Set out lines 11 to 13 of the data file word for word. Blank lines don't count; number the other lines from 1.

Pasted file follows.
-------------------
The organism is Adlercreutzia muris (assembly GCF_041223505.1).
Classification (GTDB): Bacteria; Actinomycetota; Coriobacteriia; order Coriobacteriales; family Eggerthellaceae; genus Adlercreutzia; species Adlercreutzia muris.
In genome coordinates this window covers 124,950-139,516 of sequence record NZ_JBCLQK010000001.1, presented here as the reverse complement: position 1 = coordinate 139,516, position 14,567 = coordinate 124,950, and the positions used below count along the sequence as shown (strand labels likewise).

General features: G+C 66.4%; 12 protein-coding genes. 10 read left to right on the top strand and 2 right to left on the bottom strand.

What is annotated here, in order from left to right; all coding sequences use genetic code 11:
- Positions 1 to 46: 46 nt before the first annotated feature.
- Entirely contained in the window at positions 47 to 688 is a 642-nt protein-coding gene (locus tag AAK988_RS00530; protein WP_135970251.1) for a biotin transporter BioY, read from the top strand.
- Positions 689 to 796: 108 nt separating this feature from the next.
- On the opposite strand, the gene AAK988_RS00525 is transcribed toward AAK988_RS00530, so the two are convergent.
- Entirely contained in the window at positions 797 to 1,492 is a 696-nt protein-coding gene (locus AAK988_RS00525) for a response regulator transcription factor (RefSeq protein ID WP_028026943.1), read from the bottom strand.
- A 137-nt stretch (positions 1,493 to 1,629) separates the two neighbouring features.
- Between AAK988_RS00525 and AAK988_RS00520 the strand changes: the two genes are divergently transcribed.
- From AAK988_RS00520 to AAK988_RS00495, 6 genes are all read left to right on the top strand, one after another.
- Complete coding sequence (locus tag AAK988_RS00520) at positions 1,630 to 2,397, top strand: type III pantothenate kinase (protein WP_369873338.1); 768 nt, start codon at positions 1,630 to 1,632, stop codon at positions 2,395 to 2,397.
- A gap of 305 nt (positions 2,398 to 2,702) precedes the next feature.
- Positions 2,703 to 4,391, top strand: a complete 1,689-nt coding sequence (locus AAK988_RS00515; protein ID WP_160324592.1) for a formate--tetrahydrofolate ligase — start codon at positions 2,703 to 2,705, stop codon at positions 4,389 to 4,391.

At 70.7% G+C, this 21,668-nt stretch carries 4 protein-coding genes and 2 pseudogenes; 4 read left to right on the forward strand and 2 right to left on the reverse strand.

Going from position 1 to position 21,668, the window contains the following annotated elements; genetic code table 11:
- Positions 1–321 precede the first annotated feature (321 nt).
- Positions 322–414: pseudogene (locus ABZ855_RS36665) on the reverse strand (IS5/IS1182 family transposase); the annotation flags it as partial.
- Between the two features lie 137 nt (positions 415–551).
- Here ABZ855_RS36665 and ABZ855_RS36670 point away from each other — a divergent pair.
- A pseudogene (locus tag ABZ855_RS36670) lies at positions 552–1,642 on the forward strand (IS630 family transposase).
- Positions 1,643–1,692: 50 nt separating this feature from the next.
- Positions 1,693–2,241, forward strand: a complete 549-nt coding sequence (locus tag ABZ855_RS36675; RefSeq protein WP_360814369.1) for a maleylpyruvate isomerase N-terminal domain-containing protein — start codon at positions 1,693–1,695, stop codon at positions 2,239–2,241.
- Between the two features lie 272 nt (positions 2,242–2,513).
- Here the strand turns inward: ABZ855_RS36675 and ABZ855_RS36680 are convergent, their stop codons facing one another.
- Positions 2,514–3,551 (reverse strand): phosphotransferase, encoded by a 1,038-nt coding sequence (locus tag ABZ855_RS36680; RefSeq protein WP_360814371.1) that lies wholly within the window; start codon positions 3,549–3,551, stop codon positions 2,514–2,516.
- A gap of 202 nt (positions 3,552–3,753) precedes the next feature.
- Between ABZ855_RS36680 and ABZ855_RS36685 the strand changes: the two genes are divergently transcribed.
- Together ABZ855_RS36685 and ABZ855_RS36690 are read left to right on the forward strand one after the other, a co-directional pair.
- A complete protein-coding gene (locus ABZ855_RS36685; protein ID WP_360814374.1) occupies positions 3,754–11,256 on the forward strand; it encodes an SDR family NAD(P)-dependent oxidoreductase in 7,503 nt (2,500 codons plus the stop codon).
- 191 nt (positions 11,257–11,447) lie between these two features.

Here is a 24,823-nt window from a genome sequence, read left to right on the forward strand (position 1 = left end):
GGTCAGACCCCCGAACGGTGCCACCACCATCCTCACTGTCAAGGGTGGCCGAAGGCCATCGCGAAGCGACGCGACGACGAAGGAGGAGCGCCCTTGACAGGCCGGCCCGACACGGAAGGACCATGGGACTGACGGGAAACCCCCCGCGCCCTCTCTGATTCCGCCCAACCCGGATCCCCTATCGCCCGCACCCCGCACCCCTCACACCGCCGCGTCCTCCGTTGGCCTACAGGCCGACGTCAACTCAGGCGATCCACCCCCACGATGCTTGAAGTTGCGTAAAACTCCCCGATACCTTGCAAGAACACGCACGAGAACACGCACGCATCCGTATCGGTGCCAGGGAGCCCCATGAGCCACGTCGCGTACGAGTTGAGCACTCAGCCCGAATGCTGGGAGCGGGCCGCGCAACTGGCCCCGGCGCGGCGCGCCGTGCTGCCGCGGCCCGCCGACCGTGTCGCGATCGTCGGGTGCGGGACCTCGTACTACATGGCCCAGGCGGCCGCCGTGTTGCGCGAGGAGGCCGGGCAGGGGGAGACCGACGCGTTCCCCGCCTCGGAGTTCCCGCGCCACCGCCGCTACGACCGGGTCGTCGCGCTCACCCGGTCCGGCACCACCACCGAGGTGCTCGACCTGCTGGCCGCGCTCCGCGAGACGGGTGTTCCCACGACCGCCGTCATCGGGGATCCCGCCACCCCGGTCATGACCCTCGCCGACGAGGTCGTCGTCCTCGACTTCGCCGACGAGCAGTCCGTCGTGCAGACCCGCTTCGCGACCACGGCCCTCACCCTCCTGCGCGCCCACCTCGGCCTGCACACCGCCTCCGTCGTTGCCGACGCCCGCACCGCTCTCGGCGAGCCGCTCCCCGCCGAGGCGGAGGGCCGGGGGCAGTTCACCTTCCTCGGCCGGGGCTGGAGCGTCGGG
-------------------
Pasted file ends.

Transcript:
- A 137-nt stretch (positions 1,493 to 1,629) separates the two neighbouring features.
- Between AAK988_RS00525 and AAK988_RS00520 the strand changes: the two genes are divergently transcribed.
- From AAK988_RS00520 to AAK988_RS00495, 6 genes are all read left to right on the top strand, one after another.